Sharma to feature in its ‘Yeh hai Youngistan Meri Jaan’-dumping cricket stars Dravid
and Ganguly.

Meanwhile, Frito Lay, PepsiCo’s snack foods arm has revamped its retail strategy by
offering 33% extra in all ‘Lays’ packs -- at no extra cost. “For ‘Kurkere, it is offering
20% extra. In fact, PepsiCo’s pricing strategy is quite effective in today’s price-
sensitive markets,” said a leading retailer in Mumbai.

Brand Localization Strategy of COKE

India A: “Life ho to aisi”

“India A,” the designation Coca-Cola gave to the market segment including
metropolitan areas and large towns, represented 4% of the country’s population.33
This segment sought social bonding as a need and responded to aspirational
messages, celebrating the benefits of their increasing social and economic freedoms.
“Life ho to aisi,” (life as it should be) was the successful and relevant tagline found in
Coca-Cola’s advertising to this audience.

India B: “Thanda Matlab Coca-Cola”

Coca-Cola India believed that the first brand to offer communication targeted to the
smaller towns would own the rural market and went after that objective with a
comprehensive strategy. “India B” included small towns and rural areas, comprising
the other 96% of the nation’s population. This segment’s primary need was out-of-
home thirst-quenching and the soft drink category was undifferentiated in the minds
of rural consumers. Additionally, with an average Coke costing Rs. 10 and an
average day’s wages around Rs. 100, Coke was perceived as a luxury that few could
afford.

In an effort to make the price point of Coke within reach of this high-potential market,
Coca- Cola launched the Accessibility Campaign, introducing a new 200ml bottle,
smaller than the traditional 300ml bottle found in urban markets, and concurrently
cutting the price in half, to Rs. 5. This pricing strategy closed the gap between Coke
and basic refreshments like lemonade and tea, making soft drinks truly accessible for
the first time. At the same time, Coke invested in distribution infrastructure to
effectively serve a disbursed population and doubled the number of retail outlets in
rural areas from 80,000 in 2001 to 160,000 in 2003, increasing market penetration
from 13 to 25%. Coke’s advertising and promotion strategy pulled the marketing plan
together using local language and idiomatic expressions. “Thanda,” meaning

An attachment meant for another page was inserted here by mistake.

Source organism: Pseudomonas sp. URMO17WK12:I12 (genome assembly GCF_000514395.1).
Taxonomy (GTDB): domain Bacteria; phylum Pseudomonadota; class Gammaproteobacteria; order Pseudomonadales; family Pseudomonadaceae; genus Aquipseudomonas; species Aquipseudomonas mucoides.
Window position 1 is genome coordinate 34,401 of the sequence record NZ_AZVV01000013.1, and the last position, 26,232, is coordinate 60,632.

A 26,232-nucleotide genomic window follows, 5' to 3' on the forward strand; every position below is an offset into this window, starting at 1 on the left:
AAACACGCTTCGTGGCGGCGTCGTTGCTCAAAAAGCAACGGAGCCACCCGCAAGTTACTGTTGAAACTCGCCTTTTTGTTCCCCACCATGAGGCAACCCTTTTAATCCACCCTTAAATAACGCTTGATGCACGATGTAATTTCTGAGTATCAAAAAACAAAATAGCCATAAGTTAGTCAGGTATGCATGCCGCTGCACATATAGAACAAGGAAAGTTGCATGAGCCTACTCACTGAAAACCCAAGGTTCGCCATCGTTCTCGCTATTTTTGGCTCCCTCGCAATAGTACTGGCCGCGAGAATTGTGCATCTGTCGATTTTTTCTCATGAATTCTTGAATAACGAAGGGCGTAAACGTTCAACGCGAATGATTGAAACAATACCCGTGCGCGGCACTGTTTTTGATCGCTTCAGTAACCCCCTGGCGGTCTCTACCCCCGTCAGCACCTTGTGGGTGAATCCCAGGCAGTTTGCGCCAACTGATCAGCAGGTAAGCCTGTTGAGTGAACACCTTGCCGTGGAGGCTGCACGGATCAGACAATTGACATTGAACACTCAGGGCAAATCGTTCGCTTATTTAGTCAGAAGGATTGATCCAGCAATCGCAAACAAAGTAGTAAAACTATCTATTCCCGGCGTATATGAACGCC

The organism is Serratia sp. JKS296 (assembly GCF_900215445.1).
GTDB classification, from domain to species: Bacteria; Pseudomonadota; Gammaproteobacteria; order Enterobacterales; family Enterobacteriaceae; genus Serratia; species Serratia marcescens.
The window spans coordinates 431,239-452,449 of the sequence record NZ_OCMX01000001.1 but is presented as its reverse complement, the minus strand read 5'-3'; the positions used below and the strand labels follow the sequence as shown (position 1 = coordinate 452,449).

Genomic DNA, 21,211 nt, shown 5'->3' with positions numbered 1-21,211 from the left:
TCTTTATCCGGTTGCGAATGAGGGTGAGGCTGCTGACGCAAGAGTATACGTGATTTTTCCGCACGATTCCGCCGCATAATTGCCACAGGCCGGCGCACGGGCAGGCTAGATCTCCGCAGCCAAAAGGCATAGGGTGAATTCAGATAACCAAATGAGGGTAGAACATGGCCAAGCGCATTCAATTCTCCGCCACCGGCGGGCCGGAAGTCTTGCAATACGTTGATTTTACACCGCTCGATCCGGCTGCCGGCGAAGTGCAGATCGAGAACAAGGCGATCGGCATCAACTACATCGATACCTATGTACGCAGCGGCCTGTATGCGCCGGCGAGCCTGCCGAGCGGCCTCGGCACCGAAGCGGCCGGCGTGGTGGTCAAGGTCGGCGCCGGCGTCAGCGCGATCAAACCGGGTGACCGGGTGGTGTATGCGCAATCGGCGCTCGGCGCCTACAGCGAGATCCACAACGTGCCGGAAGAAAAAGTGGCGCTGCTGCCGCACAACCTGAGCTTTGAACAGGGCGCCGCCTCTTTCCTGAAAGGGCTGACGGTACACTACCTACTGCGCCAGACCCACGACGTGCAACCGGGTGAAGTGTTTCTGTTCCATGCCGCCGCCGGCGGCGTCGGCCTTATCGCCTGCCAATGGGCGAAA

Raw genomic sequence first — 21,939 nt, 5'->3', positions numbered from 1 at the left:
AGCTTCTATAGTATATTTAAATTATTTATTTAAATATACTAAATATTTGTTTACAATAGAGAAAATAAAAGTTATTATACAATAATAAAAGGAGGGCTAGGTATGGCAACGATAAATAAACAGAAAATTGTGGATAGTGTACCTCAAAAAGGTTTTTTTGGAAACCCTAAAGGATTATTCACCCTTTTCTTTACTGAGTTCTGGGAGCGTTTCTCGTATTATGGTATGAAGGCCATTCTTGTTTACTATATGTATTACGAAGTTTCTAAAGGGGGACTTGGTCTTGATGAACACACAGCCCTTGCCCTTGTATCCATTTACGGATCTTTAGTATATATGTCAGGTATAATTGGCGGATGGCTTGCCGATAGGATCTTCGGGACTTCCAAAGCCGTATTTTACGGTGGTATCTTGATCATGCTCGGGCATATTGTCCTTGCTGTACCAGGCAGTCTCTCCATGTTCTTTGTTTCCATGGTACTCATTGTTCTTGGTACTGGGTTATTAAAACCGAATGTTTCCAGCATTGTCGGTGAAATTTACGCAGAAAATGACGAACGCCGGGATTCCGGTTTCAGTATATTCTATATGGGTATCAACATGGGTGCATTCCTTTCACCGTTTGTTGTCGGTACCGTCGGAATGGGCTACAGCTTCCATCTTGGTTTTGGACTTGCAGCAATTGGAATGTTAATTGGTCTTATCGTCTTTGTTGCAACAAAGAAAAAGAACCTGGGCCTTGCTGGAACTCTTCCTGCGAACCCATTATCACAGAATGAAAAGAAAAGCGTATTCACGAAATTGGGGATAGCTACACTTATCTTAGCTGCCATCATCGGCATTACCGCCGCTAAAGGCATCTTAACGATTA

cool/cold is also generic for cold beverages and gave “Thanda Matlab Coca-Cola”
delicious multiple meanings. Literally translated to “Coke means refreshment,” the
phrase directly addressed both the primary need of this segment for cold refreshment
while at the same time positioning Coke as a “Thanda” or generic cold beverage just
like tea, lassi, or lemonade. As a result of the Thanda campaign, Coca-Cola won
Advertiser of the Year and Campaign of the Year in 2003.

Aiming to increase its presence in the Indian market and gain wider acceptability, soft
drink giant Coca Cola has decided to add a punch of health to its India portfolio,
possibly by early next year.

"We are looking at offering total beverage solutions in the non-alcohol segment. This
would include not only carbonated drinks but also juices and health-based products,"
Coca Cola India Chief Atul Singh told PTI here.

Looking at growing health consciousness as an "opportunity" to expand, Coke, which


is striving to reverse the declining sales and profitability, is going to match rival Pepsi
in terms of offering a complete spectrum of beverages but says no to snacks, a factor
that has contributed to good showing by its competitor.

"We are currently an impulse driven brand, focussed around excitement. Now we
would like to enlarge this and appeal on health factors as well," Singh said.

On the timing of the new launches, he said it could be by the "early part of next year".

Enlargement of the product basket in the "focussed Indian market" in tandem with
aggressive advertisement campaign for each of its drink and a streamlined
distribution and marketing strategy appears to the solution for Singh, who has been
brought in from China quite recently to bring back the fortunes for the Atlanta-based
cola giant.

The company has formed a 'health and wellness board' for advice on the health